Also +1 for processing. Tbh I find that side of it more enjoyable than anything else. 

    You have a lot to learn but starting from scratch with photography has reminded me of how exciting it can be to learn something and appreciating those little milestones along the way. 
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  • ThePrettyDamnedThePrettyDamned Frets: 3821
    boogieman said:
    YouTube is a great place to start. Join a forum like Talkphotography for more in depth advice. 

    Dont get bogged down too much with extra gear at first, learn how the camera works first and what it can and can’t do. You can add other stuff as you realise what it’s limitations are. Beware that if you do get into it seriously it’s a worse hobby for GAS than guitars!  :)

    Second on the gear. Seriously, if you have a kit zoom it's a decent lens. If you want something else, be clear on what it is you'd like to achieve before asking for advice :) 

    I'm a member of a few Facebook groups (nikon and Sony - I'm going to move to Sony) and I was astounded at how many people have purchased a Sony A9 and three G master lenses before asking why some of their picture isn't sharp and what depth of field is etc. I don't begrudge spending lots of money on gear, but often they have inappropriate gear for their goals. 
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  • ThePrettyDamnedThePrettyDamned Frets: 3821
    Forgot about processing! It's amazing what Lightroom can do these days and most images only go through photoshop for specific work or if they are to be printed big.

    Also, don't use windows Photos app - it's not colour managed and if you have a decent monitor your photos will often look over saturated or generally nasty. 
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  • stickyfiddlestickyfiddle Frets: 9362
    Forgot about processing! It's amazing what Lightroom can do these days and most images only go through photoshop for specific work or if they are to be printed big.

    Also, don't use windows Photos app - it's not colour managed and if you have a decent monitor your photos will often look over saturated or generally nasty. 
    Yup. Without wanting to get into gear-spend-mode, I love that I can take an iPad with me when I travel, import & edit photos in the evening or on a plane, and have them quickly download to my laptop for final tweaks as soon as I'm home. Then share them from my phones & when I want to, making the same level of edits on any of those devices as well.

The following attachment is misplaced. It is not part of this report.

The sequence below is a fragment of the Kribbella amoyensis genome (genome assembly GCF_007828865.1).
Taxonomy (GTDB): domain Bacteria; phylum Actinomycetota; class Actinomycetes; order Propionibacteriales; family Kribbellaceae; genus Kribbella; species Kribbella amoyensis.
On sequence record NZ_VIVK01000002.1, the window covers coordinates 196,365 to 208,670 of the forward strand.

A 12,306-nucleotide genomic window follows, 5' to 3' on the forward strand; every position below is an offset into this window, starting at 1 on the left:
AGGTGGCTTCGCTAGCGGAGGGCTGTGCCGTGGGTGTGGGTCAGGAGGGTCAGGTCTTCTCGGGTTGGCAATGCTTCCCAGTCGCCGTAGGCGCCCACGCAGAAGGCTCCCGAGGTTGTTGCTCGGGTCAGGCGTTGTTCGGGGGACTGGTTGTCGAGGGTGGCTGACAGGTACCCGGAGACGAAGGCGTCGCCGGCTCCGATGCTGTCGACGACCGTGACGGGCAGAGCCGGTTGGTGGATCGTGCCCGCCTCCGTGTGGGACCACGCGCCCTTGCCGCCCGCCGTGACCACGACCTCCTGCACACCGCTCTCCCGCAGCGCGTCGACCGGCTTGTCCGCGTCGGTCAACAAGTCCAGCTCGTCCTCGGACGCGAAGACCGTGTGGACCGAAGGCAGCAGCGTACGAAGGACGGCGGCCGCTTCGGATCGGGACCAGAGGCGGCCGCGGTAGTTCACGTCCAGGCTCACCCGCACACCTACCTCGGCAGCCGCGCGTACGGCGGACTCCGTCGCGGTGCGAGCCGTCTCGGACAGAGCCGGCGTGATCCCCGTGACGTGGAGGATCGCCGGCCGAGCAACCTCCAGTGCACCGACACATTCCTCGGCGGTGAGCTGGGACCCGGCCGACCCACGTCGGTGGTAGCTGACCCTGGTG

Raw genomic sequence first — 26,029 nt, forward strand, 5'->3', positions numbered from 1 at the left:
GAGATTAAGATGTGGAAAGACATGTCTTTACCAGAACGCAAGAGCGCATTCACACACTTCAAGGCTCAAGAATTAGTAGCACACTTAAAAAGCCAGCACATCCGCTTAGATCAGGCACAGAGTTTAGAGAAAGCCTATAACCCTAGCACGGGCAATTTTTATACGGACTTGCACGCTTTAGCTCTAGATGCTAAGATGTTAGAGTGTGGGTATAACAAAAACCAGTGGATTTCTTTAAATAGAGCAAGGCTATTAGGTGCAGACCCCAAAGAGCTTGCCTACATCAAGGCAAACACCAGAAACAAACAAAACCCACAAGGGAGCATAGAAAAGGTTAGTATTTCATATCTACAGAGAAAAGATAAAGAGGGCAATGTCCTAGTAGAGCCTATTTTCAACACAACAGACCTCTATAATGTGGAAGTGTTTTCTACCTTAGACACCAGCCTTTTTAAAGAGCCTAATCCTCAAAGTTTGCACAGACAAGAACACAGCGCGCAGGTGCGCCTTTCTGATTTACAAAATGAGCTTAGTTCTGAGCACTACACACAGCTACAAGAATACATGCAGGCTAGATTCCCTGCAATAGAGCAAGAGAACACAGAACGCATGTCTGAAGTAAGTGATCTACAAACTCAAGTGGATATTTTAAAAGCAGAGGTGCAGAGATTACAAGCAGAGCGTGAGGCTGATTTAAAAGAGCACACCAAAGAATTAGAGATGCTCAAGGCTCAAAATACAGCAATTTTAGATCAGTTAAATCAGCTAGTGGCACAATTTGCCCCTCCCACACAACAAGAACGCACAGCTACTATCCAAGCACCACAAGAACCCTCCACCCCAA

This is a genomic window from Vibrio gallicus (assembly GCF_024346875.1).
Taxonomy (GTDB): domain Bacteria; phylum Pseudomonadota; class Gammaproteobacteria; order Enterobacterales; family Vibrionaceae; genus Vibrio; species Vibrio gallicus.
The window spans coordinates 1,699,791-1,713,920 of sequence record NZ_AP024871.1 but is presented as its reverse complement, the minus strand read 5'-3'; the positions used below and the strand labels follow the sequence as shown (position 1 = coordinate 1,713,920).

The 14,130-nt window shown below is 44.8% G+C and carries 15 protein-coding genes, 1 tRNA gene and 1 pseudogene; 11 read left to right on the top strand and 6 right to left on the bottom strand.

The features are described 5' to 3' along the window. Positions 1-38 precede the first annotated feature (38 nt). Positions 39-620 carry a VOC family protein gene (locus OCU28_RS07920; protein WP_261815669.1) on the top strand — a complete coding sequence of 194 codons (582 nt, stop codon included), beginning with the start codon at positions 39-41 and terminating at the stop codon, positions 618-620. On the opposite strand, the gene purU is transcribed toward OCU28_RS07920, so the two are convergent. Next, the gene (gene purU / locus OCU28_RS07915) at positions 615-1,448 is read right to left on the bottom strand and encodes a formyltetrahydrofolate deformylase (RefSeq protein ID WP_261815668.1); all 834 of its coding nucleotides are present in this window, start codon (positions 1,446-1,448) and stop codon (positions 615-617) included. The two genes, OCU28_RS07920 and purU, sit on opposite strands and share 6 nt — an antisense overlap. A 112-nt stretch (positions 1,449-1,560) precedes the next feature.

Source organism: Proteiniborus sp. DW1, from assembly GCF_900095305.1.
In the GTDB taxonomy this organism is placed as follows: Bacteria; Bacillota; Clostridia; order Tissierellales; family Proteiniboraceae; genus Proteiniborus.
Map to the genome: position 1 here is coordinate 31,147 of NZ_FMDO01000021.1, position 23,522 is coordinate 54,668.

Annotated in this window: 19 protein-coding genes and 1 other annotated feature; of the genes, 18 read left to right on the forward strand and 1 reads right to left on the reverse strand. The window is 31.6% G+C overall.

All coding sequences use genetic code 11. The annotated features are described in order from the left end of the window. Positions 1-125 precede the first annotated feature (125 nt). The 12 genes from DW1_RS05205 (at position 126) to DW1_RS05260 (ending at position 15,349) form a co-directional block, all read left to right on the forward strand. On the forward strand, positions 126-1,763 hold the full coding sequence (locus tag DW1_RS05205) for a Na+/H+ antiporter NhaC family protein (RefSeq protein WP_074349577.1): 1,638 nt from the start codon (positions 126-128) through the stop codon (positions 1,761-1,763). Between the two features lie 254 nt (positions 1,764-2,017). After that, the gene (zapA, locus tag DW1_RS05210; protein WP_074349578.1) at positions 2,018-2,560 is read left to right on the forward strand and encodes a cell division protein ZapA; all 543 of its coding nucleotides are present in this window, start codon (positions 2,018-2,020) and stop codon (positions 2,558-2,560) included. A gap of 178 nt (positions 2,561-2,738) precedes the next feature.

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  • ThePrettyDamnedThePrettyDamned Frets: 3821
    Forgot about processing! It's amazing what Lightroom can do these days and most images only go through photoshop for specific work or if they are to be printed big.

    Also, don't use windows Photos app - it's not colour managed and if you have a decent monitor your photos will often look over saturated or generally nasty. 
    Yup. Without wanting to get into gear-spend-mode, I love that I can take an iPad with me when I travel, import & edit photos in the evening or on a plane, and have them quickly download to my laptop for final tweaks as soon as I'm home. Then share them from my phones & when I want to, making the same level of edits on any of those devices as well. 

    Yup, I use Lightroom mobile on my Nokia 8 - works really well, and results are very good indeed! Very few features are missing for me (brush tool is it I think). Great for on-the-go instagram stuff.

    Beggars belief that some apps (*cough* Microsoft) are not colour managed but hey ho. Lightroom mobile also does a great job of editing jpegs taken from my phone. 
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  • jellyrolljellyroll Frets: 2150
    zepp76 said:
    I have decided to dip my toes into the world of DSLR cameras and have just ordered an entry level camera (Canon EOS 1300D) and would like to know if there are any recommended books that I should read, I don't want anything too in depth but something that covers photographing landscapes, rivers and the sea and very close up pictures of insects and plant life please. Thank you in advance.


    Edit: Also any advice on any essentials I may need would be greatly appreciated.
    For Landscapes, rivers and seas - to start with, I would give the opposite advice to most posters above. Set the camera to auto exposure and worry about COMPOSITION. Later on, you can get into manual exposure setting (for instance to freeze or blur moving water) but I would say that comes after you develop an instinct for what makes an interesting (to you) photograph. Look at a ton of photos online and start to form opinions on what works,etc.